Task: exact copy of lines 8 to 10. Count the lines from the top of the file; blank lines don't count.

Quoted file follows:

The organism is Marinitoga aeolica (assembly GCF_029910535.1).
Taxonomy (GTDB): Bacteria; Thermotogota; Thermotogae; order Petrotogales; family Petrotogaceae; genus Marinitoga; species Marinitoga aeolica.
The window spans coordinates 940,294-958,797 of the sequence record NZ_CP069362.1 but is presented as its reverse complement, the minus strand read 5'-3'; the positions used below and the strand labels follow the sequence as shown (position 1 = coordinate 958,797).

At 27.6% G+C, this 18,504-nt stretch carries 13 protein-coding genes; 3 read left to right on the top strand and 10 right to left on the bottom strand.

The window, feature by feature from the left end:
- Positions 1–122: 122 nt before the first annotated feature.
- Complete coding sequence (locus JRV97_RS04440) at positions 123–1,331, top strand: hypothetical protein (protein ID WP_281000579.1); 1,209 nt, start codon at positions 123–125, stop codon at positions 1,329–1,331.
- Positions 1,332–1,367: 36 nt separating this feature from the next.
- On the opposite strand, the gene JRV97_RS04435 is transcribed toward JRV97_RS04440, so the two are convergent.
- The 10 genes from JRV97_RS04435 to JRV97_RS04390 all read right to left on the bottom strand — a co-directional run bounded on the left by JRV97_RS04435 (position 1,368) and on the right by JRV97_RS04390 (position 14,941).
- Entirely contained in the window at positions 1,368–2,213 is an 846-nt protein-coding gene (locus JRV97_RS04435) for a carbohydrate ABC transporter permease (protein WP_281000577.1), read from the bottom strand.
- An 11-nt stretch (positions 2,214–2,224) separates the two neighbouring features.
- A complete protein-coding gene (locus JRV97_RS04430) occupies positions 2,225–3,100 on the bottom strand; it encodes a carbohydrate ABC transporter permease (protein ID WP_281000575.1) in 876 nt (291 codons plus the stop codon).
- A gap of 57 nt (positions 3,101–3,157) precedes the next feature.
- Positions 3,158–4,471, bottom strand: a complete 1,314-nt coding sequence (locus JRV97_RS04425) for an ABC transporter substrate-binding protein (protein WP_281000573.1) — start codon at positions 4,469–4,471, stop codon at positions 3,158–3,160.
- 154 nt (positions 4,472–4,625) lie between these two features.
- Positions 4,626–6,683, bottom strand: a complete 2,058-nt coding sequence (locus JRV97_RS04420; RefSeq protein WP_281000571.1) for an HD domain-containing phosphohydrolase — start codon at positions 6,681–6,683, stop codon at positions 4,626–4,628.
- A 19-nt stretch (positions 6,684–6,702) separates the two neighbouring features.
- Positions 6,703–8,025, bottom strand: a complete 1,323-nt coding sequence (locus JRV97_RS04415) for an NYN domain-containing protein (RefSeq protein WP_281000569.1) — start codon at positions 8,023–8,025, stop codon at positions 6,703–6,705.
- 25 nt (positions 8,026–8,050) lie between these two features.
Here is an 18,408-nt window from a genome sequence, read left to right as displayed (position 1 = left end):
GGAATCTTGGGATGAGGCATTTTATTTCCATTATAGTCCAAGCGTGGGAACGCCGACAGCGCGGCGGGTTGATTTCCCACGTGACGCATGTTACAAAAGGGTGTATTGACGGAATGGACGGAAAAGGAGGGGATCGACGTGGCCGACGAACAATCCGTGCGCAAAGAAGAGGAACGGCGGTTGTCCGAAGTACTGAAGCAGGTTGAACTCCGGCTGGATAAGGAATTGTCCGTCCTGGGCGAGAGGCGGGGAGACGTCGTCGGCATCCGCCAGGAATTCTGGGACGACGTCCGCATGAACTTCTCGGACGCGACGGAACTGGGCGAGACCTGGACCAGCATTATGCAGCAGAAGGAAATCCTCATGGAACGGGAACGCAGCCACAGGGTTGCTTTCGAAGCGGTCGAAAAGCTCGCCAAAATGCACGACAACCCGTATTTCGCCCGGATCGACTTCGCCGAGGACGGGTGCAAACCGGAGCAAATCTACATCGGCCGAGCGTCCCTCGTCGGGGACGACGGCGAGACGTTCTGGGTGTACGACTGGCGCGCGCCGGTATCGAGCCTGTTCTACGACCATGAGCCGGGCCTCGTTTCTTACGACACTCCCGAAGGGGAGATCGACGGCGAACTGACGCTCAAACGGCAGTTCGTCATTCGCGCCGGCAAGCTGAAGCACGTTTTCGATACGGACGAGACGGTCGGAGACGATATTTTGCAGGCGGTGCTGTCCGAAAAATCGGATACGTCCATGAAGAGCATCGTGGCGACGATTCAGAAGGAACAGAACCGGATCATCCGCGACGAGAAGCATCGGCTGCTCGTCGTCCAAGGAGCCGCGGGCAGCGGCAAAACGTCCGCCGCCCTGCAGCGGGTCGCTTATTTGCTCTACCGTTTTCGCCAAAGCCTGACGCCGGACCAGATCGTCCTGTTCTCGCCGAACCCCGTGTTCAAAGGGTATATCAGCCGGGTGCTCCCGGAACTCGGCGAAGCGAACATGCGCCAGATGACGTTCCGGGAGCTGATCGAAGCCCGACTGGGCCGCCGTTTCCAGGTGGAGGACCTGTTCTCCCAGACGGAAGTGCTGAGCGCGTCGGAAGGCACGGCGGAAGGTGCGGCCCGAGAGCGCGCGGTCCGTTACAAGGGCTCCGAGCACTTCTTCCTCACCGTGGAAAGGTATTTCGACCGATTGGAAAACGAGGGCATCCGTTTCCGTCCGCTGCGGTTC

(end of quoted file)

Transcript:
- Positions 1,332–1,367: 36 nt separating this feature from the next.
- On the opposite strand, the gene JRV97_RS04435 is transcribed toward JRV97_RS04440, so the two are convergent.
- The 10 genes from JRV97_RS04435 to JRV97_RS04390 all read right to left on the bottom strand — a co-directional run bounded on the left by JRV97_RS04435 (position 1,368) and on the right by JRV97_RS04390 (position 14,941).